Friday, July 24, 2009
There has always been something so clean and new about breakfast. What other part of the day has the consistent feelings of possibility? With so many hours ahead before the next nightfall.....
I doubt any morning is actually that idyllic. Usually I can't function like a normal human being before downing a big mug of coffee. Imagine for a moment: blinded by the lights of your kitchen, groggy from the previous night's spotty sleep. And then, with the blessed beep of the coffee machine, signaling that the coffee is ready, comes salvation. Coffee invigorates, coffee wakes. Good coffee is an essential ingredient to a good morning.
Of course, to get the most out of your coffee, you must have the perfect muffin. Blueberry picking is a summer tradition in my family, and with so many extra blueberries lying around, we have had the time to develop and fine-tune some truly outstanding recipes that showcase the fruit. The one below is one of my favorites.
Lemony Blueberry Muffins
makes around 15 muffins
2 cups flour
1 1/2 teaspoons baking soda
1/2 teaspoon salt
Lemon zest from 1 lemon
3/4 cups sugar
1 cup milk
1/3 cup canola oil
1 teaspoon lemon extract
1 tablespoon apple cider vinegar
1 1/2 cups blueberries
Preheat oven to 375 degrees. Line muffin pan with paper cups.
Combine flour, baking soda, salt and lemon zest.
In another bowl, combine sugar, milk, oil, extract and vinegar. Mix well.
Add dry ingredients to the wet until just combined, do not overmix.
Fold in berries gently.
Fill the muffin cups about 2/3rds full.
Bake until golden brown, around 23 minutes. Check after 20 minutes because oven temperatures vary!
Sunday, July 19, 2009
I am the last person to deny the world more sweets, but once in a while I crave a delicious savory dish, vegetarian of course.
My Mom would agree with me, that after a long hectic day, nothing is more relaxing and satisfying as watching the Food Network for a show or two. Although I regret to have fallen into the national obsession with Giada De Laurentis, no one can deny that her recipes are chic in a casual, understated sort of way. Take the Orzo Salad for instance. In an episode based around alfresco dining, the salad represents the truly great, yet simple, way in which modern cooking can be fast, easy and divine. In this recipe a smaller amount of olive oil was used for a less "wet" texture.
My Mom is the guest chef for this post, so she takes all the credit for making the Orzo Salad!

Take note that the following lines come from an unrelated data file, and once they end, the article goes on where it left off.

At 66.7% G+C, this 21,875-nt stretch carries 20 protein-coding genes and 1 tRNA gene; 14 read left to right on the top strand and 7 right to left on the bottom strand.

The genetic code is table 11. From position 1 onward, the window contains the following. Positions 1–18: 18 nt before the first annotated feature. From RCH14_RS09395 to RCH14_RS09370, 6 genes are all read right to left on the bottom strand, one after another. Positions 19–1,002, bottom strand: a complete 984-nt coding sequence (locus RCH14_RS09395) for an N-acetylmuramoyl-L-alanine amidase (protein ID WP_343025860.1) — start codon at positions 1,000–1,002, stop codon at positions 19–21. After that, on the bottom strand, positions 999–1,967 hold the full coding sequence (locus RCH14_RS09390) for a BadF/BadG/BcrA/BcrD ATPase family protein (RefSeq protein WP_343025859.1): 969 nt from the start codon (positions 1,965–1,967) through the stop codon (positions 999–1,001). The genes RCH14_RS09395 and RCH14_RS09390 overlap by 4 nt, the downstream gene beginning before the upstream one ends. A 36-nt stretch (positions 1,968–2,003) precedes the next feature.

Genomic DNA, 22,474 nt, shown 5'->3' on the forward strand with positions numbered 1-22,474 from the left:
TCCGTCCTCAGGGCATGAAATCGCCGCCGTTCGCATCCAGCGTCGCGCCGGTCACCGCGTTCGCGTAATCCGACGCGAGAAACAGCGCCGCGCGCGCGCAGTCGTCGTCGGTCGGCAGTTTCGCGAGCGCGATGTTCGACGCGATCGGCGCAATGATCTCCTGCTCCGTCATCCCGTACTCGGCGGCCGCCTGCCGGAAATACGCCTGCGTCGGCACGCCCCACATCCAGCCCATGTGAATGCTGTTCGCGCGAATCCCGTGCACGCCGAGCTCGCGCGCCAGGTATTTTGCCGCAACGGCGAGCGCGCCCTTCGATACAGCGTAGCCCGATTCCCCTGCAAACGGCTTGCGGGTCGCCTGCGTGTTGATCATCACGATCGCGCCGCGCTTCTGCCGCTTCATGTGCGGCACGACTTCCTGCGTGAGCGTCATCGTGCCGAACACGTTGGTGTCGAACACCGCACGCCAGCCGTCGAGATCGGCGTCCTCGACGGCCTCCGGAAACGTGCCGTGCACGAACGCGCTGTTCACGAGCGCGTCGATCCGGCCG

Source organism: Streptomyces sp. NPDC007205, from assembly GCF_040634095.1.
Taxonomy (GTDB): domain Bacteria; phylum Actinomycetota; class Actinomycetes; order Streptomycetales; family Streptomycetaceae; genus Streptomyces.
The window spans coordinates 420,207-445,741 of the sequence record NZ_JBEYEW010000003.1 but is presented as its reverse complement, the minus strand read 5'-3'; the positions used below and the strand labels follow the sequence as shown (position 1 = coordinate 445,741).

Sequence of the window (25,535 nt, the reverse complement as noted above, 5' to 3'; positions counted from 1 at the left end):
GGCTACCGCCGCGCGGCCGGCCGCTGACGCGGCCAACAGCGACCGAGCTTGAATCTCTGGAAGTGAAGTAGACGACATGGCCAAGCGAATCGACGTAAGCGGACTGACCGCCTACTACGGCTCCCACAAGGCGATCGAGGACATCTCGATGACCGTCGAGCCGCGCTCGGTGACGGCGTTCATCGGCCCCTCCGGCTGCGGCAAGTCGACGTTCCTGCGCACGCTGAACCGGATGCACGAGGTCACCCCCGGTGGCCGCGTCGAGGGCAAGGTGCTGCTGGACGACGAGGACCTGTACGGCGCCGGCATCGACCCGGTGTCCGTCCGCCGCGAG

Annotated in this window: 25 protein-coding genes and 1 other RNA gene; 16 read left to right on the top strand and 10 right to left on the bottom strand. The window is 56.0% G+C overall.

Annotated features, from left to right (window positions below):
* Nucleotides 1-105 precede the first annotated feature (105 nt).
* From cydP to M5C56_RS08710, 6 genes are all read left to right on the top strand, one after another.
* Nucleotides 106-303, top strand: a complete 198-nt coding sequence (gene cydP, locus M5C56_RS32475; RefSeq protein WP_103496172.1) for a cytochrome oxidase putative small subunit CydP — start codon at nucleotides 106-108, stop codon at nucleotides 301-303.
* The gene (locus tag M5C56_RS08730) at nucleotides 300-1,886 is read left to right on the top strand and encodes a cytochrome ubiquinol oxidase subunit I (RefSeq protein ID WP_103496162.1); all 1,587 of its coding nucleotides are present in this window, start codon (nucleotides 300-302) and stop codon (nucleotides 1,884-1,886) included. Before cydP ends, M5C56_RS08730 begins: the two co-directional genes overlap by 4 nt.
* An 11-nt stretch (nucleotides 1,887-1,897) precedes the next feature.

4 cups chicken, (or vegetable!) broth
1 1/2 cups orzo
1 can garbanzo beans, drained and rinsed
1 1/2 cups of grape tomatoes, halved
3/4 cup finely chopped red onion
1/2 cup chopped fresh basil leaves
1/4 cup chopped mint leaves
3/4 cup red wine vinaigrette
Red Wine Vinaigrette
1/2 cup red wine vinegar
1/4 cup fresh lemon juice
2 teaspoons honey
2 teaspoons salt
3/4 teaspoons freshly ground black pepper
1/2 cup extra virgin olive oil
Bring the broth to a boil over high heat- stir in the orzo. Cover partially and cook until tender, around 7 minutes. Drain orzo an transfer to large bowl. Toss orzo with beans, tomatoes, onion, basil, mint, and enough vinaigrette to coat. Season with salt and pepper.
Serve hot or cold, preferably outside.
Tuesday, July 7, 2009
As a pastry chef-in-training, I am bound to produce some truly horrific creations from my oven. Last week, in an attempt to bake Heidi Swanson's "Carrot Oatmeal Cookies" on her blog, 101cookbooks.com, I made a little mistake. In the recipe, she called for the ingredient, Whole Wheat Pastry Flour. In my kitchen I had whole wheat flour. I also had pastry flour. But I did not have whole wheat pastry flour. Not to diminish the nutrition of the cookie, I decided to use the plain whole wheat flour. Consequently, my punishment was a dry, crumbly mound of ingredients that were more health pellets than cookies. Though the flavor was there, the consistency was just awful.
And so, as with anything in life that goes wrong, I decided to learn from my mistakes and try again. I used all-purpose flour this time, with painstakingly precise measurements of the wet ingredients. I followed the recipe quite accurately with the exception of almonds for walnuts and olive oil for coconut oil and was rewarded with a soft, chunky cookie, just slightly sweet. Sure they are still healthy, but now no one has to know.
Carrot Oatmeal Cookies
makes about 2 dozen
1 cup all-purpose flour
1 cup shredded carrot
2/3 cup chopped almonds
1/2 cup olive oil
1/2 cup maple syrup
1 cup rolled oats
1/2 teaspoon sea salt
1 teaspoon baking powder
1 teaspoon ground ginger
Preheat the oven to 375 degrees.
Whisk the flour, salt, baking powder and oats together. Add carrots, ginger, nuts.
Combine the oil and syrup together and pour over flour mixture. Stir until combined and the wet ingredients are incorporated.
Drop rounded tablespoon-fulls of the batter onto parchment-paper lined cookie sheets.
Bake for 10-12 minutes, or until golden brown.